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  • CHAPTER VII

    SUMMARY, FINDINGS, SUGGESTIONS AND CONCLUSION

  • SUMMARY, FINDINGS, SUGGESTIONS AND CONCLUSION

    Sericulture is an ago-based cottage industry having vast potential for

    generating income and employment opportunities in rural areas. This is an industry

    very much suitable for the countries having an agricultural base and problems of

    providing employment to rural labourers. It is one of the crop enterprises identified

    as the most appropriate labour intensive cottage industry for backward regions.

    The most important feature of the sericulture technology is that it is more

    labour intensive rather than capital intensive. Hence, this industry is very much

    suitable for small and marginal farmers who have got more labour than land and

    capital.

    The technology of sericulture is simple, which can be followed even by less

    educated persons. It requires only a small initial investment and can yield income

    within a very short period of time. Silk, the end product of this industry, is having

    great reputation and demand all over the world. There are many varieties of silk, but

    generally the term silk refers to the silk of mulberry origin because almost 95 per

    cent of the world silk production is mulberry silk.

    This industry was first developed in China and at present it is practiced in

    about 30 countries of the world. The Asian countries contribute more than 90

    percent of global silk production. China is the leading producer of silk in the world

    producing more than 80 per cent of the total production of all the countries.

  • India is the second largest producer of silk and is the only country in the

    world producing all types of commercially known silks, viz., mulberry, eri, muga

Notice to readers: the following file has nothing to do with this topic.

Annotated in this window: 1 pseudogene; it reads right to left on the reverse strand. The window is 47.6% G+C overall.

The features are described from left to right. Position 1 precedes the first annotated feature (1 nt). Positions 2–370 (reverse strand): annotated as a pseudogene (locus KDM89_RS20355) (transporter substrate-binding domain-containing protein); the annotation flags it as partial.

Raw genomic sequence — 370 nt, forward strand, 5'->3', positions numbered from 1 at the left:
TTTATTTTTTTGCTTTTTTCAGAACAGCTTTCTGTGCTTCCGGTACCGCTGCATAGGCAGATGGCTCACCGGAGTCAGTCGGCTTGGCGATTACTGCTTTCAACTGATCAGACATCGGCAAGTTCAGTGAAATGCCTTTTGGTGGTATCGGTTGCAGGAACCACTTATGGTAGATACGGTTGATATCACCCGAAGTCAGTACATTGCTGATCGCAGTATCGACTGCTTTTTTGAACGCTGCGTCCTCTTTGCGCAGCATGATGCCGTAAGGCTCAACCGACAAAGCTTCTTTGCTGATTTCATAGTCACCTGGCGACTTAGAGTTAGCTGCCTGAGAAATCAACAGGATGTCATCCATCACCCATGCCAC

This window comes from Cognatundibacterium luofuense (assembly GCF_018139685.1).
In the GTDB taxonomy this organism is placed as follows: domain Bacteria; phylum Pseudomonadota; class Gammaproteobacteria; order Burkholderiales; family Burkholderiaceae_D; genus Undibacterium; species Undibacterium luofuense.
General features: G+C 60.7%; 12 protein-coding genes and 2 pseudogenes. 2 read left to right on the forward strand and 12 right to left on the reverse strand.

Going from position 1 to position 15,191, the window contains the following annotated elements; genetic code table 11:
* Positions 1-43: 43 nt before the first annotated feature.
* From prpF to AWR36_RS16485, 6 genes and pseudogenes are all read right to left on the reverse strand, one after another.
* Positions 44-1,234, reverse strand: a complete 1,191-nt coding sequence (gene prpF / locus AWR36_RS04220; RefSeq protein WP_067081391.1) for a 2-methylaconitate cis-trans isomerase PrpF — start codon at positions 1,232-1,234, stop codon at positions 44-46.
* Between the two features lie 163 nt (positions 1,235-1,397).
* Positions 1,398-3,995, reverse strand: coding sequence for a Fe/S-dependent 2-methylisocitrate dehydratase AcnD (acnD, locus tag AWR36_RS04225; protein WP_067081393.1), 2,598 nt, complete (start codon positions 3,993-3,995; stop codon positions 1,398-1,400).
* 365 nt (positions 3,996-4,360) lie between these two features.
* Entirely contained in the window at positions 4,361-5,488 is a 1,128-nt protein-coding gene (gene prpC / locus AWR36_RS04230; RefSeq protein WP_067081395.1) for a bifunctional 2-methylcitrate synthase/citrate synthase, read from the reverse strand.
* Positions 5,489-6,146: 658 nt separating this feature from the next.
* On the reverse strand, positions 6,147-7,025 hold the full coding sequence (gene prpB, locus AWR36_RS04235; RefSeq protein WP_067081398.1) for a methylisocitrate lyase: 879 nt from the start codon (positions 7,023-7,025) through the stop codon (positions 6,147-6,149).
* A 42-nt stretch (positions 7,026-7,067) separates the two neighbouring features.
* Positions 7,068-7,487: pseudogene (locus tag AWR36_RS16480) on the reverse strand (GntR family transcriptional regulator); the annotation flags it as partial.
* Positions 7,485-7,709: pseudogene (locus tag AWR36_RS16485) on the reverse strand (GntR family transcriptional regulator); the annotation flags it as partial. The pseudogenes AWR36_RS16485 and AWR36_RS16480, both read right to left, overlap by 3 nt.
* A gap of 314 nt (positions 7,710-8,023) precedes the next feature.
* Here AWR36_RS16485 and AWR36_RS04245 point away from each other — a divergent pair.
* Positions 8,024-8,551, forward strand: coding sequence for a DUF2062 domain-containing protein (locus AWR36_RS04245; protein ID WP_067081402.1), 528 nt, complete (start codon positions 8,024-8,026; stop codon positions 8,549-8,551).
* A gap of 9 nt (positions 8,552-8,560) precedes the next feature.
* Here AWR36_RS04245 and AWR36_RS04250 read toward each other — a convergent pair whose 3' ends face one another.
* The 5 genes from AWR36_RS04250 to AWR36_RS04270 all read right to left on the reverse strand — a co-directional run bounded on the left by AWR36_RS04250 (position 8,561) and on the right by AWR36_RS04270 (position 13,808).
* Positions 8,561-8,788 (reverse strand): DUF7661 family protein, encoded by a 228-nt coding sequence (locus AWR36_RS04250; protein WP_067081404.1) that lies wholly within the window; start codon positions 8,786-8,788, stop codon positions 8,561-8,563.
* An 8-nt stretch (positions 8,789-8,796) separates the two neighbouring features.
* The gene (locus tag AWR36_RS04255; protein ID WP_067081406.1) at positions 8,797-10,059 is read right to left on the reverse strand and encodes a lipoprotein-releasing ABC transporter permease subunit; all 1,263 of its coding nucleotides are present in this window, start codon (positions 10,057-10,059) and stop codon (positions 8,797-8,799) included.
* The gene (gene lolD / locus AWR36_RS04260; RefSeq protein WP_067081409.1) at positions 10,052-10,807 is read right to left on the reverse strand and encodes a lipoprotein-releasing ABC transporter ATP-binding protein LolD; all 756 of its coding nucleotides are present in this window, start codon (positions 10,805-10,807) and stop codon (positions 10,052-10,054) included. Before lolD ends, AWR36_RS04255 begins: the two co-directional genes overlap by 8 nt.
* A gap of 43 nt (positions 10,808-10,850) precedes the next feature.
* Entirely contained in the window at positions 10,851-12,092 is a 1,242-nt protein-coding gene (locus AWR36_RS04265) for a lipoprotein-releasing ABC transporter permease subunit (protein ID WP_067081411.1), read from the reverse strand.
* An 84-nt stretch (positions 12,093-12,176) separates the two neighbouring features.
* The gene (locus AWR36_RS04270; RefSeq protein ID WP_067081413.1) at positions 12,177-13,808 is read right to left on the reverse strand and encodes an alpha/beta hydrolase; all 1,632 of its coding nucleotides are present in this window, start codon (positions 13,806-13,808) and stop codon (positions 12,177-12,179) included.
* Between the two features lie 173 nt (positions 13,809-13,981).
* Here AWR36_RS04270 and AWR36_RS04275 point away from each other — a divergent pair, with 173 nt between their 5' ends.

and tasar silks. Mulberry silk production in India is largely concentrated in southern

    Karnataka and in the districts of Andhra Pradesh and Tamil Nadu. Almost 90 per

    cent of the mulberry silk production of India comes from these areas. West Bengal

    and Jammu and Kashmir are other important producers. At present the industry is

    spread to almost all States of the Country. Sericulture holds an important place in

    our national economy. It has played a very significant role in the socio-economic

    development of various States of the Country. India is an exporter of finished silk

    garments and at the same time an importer of raw silk.

    The Government has recognized this industry as an employment oriented

    industry for rural areas and is giving an important place in the Plan allocations.

    Government has set up the Central Silk Board under the Central Silk Board Act, 1948

    to look after the sericultural program in the Country.

    Sericulture industry is growing in Kerala also. The soil and climatic

    conditions of the State are very much suitable for the development of this industry.

    The Government of Kerala has set up the Kerala State Sericulture Co-operative

    Federation Ltd. (Serifed) in 1994 and entrusted them with the task of promoting

    sericultural activities in the State.

    The present study was intended to assess the progress of the sericulture

    industry in Kerala by giving due importance to the role of Serifed. The study had

    been conducted among the sericultural farmers of the three districts of Kerala, viz.,

    237

  • Alappuzha, Malappuram and Kannur. These three districts were selected as the

    representative districts of the South, Central and North zones of Kerala. A total of

    300 farmers doing sericulture, consisted of 70 farmers from Alappuzha, 130 farmers

    from Malappuram and 100 farmers from Kannur were interviewed. Proper

    interactions were also made with the officials of Serifed at the three district offices

    and those of the head office of Serifed at Thiruvananthapuram. The findings of the

    study are given below:

    7.1. GENERAL

    0 In order to have a systematic approach to the problem, the sericulture

    farmers of the study area were divided in to three classes namely, Small, Medium

    and Large classes on the basis of their cocoon production. Out of the 300 farmers

    interviewed, 226 farmers (75.33 per cent) were small class of farmers who had a

    cocoon production of less than 100 Kgs, 50 farmers (16.67 per cent) were medium

    class who had a production between 100 and 200 Kgs and 24 farmers (eight per cent)

    were large class of farmers who had a production of more than 200 Kgs of cocoons in

    the financial year 2004-05. It is observed that, small class of farmers is predominant